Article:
Pentagon Alerted to Trouble in Ranks

LA Times — Pentagon Alerted to Trouble in Ranks

The Pentagon was warned repeatedly going back a decade that it was accepting military recruits with criminal histories and was too lenient with those already in uniform who exhibited violent or other troubling behavior. Six studies prepared over 10 years by an outside expert at the Pentagon’s request found that too little was being done to discipline lawbreakers in uniform or even identify problem recruits.

A 1998 study estimated that one-third of military recruits had arrest records. A 1995 report found that one out of four Army career enlisted personnel had committed one or more criminal offenses while on active duty. Yet many were allowed to reenlist or received promotions. Some received good-conduct medals or held top secret security clearances, the research found. The 1995 study cited the case of one soldier who was promoted to sergeant despite a record of behavior that included multiple assaults, drunk and disorderly conduct, property destruction and obstruction of justice. As recently as last year, only a month before some of the worst abuses of Iraqi detainees occurred at Abu Ghraib prison, one of the reports said some troops were in positions “where destructive acts could have the most serious consequences.” “An immediate problem faced by Defense is that there are military personnel with pre-service and in-service records that clearly establish a pattern of substandard behavior,” the 2003 report said. “These individuals constitute a high-risk group for destructive behavior and need to be identified.”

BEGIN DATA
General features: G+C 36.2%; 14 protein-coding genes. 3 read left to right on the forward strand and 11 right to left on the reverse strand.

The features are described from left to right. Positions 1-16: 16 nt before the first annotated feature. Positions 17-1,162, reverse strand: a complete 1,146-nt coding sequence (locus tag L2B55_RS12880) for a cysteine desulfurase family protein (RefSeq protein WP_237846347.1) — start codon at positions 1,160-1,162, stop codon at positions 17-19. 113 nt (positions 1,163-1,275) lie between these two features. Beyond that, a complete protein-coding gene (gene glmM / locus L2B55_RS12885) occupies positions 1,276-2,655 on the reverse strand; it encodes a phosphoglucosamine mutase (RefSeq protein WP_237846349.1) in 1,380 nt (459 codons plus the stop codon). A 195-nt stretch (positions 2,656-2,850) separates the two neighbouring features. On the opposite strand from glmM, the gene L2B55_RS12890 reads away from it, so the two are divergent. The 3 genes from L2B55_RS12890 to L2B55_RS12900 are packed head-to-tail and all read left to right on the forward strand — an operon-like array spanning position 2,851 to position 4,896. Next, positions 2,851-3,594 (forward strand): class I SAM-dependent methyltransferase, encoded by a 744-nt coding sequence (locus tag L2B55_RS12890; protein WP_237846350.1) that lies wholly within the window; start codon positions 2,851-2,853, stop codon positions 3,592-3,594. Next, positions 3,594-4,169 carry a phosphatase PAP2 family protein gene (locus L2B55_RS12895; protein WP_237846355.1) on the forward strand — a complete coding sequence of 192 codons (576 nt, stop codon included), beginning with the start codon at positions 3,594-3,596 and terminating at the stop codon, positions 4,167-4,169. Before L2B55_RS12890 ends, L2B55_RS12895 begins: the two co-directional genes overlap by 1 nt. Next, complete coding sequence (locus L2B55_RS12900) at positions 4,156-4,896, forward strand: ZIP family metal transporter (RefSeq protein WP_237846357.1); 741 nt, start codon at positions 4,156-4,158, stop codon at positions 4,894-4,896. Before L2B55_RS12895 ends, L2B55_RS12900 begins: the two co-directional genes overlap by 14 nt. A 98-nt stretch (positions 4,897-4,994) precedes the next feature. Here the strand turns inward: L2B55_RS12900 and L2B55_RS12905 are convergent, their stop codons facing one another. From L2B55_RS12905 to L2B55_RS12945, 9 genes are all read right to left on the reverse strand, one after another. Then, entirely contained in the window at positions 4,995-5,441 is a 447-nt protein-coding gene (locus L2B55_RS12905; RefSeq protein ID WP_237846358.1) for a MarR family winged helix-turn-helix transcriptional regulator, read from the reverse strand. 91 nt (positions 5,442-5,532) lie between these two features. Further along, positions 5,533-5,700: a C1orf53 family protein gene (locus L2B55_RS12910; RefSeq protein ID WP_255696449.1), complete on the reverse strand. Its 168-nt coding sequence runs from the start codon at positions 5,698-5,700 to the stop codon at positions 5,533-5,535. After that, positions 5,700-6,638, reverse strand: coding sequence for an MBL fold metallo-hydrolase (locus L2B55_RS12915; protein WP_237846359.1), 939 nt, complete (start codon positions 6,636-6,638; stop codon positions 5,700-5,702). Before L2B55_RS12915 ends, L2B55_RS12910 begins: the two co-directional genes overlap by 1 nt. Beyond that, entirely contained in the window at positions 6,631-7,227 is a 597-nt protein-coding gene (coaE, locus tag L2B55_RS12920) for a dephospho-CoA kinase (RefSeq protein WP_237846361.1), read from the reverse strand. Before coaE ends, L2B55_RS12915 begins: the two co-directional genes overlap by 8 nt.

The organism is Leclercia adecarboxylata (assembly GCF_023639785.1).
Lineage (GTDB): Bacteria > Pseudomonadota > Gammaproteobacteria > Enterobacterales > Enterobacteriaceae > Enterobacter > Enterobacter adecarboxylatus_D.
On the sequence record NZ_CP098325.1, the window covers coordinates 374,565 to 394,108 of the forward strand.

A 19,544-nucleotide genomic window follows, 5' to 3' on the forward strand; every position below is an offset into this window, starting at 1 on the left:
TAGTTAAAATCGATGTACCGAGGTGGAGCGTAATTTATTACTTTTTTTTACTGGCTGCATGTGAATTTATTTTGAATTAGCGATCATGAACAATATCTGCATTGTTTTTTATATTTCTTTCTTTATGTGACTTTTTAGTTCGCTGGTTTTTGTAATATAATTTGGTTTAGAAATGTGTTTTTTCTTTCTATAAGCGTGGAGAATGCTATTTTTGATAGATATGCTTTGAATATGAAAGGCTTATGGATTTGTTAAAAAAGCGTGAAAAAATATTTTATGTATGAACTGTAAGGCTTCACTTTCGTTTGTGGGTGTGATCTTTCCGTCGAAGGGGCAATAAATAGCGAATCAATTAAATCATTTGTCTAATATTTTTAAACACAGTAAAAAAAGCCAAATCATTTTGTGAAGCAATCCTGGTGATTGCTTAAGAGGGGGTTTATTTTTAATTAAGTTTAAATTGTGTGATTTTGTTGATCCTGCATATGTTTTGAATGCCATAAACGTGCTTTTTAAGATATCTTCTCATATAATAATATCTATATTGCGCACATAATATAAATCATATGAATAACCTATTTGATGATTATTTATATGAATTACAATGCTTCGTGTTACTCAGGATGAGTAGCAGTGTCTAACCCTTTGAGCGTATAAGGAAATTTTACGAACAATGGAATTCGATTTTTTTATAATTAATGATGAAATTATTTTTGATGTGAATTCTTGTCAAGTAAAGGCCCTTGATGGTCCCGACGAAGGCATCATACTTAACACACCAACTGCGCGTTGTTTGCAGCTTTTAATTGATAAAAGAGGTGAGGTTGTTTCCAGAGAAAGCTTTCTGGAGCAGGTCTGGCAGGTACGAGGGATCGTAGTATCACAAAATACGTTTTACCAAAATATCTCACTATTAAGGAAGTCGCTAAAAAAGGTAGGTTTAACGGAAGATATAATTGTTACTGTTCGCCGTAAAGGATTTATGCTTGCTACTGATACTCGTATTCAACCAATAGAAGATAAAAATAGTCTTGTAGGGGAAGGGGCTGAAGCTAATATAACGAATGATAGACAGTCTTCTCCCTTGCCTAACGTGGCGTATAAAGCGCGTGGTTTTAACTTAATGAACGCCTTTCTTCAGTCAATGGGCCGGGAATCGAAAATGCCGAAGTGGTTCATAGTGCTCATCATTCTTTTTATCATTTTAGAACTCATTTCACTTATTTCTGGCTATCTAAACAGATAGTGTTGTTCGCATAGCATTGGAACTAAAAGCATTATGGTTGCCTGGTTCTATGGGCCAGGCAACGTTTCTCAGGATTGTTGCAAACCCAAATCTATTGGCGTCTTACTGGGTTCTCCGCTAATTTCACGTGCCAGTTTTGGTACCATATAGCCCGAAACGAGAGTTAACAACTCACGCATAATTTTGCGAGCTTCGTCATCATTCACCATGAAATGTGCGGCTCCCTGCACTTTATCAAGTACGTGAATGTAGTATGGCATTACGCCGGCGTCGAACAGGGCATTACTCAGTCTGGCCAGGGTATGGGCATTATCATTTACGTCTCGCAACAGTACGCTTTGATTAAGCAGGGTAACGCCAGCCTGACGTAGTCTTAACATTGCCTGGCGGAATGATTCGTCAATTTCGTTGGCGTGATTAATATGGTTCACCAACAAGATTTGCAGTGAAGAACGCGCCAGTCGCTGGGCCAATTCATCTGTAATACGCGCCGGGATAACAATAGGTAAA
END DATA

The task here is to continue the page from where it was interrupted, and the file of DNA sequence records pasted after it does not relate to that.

The September 2003 study, titled “Reducing the Threat of Destructive Behavior by Military Personnel” and released to The Times with the Pentagon’s permission, was written by Eli S. Flyer, a former senior analyst at the Defense Department and a longtime Pentagon consultant. It examined recruiting of active-duty troops and misconduct by uniformed personnel once they entered the armed forces. Military reservists undergo the same screening process as active-duty troops, Flyer said. Although the Pentagon adopted some new procedures, they were not adequate, Flyer’s most recent report said. The military services have resisted improving screening procedures because that “would reduce applicant supply,” the 2003 report said, alluding to problems some services have had in recent years meeting recruitment goals.

This is disturbing, although it doesn’t square with my (granted, now rather dated) experience. While there was a time that drunkeness and assault were considered a normal part of enlisted military culture, it had long passed by my tenure (1984-92).

Reporting of isolated anecdotes–one guy promoted to E-5?! — as if they were routine is not a good sign. Lumping “arrest records,” “criminal offenses,” and “some . . . were promoted” into the same paragraph gives the impression of grossly inflated numbers. There are a half dozen reports cited in the story. What are the aggregate numbers?

  • A third were arrested before enlisting. Arrested for what? How many were convicted? Were these juvenile arrests?
  • One if four had committed a criminal offense. Does this include things that are only criminal in a military context, like oversleeping and being late for a formation? Article 15 convictions?
  • Many were allowed to reenlist or received promotions. How many? What percentage? What were their offenses, as contrasted with those not allowed to reinlist or receive promotions?
  • Some received good-conduct medals. How many? What were they convicted of?
  • Or held top secret security clearances. Again, what were they convicted of? Were they actually a security risk?
  • FILED UNDER: Military Affairs
    James Joyner
    About James Joyner
    James Joyner is Professor and Department Head of Security Studies at Marine Corps University's Command and Staff College and a nonresident senior fellow at the Scowcroft Center for Strategy and Security at the Atlantic Council. He's a former Army officer and Desert Storm vet. Views expressed here are his own. Follow James on Twitter @DrJJoyner.

    Comments

    1. Mike says:

      Greetings,